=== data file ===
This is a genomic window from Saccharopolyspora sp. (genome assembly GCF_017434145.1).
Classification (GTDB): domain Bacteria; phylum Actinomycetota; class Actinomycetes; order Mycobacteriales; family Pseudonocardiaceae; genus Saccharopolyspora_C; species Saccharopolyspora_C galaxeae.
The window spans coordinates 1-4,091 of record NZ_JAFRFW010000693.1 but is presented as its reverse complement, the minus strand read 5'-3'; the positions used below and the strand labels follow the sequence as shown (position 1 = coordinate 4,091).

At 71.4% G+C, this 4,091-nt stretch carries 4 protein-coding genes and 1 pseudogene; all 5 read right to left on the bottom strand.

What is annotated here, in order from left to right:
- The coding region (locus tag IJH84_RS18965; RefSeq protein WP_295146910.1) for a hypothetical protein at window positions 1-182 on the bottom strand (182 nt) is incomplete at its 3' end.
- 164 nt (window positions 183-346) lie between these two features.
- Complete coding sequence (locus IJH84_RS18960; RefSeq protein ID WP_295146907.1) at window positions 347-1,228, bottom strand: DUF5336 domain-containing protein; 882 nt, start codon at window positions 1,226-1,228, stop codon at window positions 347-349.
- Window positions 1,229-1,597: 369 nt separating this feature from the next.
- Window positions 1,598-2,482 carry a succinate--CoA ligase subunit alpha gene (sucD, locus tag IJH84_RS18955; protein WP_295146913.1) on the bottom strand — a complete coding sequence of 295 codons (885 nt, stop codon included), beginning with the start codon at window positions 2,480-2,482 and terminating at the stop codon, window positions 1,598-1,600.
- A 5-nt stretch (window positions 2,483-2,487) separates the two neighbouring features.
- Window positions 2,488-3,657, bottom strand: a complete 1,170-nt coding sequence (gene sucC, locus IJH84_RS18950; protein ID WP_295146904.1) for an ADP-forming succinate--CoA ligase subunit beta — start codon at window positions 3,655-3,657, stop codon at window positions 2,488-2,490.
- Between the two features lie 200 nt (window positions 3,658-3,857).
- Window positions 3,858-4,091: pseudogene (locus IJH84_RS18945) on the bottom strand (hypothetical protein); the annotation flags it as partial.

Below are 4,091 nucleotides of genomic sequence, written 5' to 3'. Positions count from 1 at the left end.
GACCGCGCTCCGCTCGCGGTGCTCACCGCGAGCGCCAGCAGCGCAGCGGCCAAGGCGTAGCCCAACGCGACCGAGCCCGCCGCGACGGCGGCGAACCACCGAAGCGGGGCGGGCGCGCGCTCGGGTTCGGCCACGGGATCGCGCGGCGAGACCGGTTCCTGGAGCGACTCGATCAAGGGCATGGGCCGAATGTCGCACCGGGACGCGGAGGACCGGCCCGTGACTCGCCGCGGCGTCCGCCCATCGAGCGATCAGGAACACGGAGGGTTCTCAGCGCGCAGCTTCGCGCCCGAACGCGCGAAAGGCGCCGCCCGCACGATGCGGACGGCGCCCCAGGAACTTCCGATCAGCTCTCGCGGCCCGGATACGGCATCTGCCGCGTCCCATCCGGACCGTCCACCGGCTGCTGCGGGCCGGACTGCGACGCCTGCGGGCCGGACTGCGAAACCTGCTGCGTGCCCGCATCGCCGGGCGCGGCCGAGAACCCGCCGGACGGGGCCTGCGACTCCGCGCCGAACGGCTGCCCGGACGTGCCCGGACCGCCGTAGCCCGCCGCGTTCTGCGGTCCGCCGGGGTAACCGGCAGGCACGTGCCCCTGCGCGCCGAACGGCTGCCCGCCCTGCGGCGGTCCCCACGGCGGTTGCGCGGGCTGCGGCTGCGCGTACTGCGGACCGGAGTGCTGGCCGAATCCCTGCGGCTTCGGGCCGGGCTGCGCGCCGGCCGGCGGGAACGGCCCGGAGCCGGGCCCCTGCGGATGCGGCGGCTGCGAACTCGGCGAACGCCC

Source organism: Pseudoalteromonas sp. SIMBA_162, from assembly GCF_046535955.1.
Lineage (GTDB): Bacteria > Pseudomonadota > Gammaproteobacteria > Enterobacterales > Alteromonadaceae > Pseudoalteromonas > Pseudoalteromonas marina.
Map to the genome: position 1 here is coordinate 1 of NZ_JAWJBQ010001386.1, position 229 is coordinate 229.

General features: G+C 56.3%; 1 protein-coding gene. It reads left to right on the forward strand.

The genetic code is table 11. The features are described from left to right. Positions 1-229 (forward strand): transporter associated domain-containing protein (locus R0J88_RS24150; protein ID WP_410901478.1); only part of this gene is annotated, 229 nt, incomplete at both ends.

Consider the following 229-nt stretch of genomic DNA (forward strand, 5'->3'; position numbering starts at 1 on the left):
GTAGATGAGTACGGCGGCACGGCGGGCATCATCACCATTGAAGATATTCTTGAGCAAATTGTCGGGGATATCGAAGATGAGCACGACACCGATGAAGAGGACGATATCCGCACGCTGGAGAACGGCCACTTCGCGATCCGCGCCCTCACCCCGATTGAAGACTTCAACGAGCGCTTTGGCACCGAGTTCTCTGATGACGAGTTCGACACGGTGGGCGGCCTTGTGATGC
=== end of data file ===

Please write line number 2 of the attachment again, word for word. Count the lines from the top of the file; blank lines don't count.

Classification (GTDB): domain Bacteria; phylum Actinomycetota; class Actinomycetes; order Mycobacteriales; family Pseudonocardiaceae; genus Saccharopolyspora_C; species Saccharopolyspora_C galaxeae.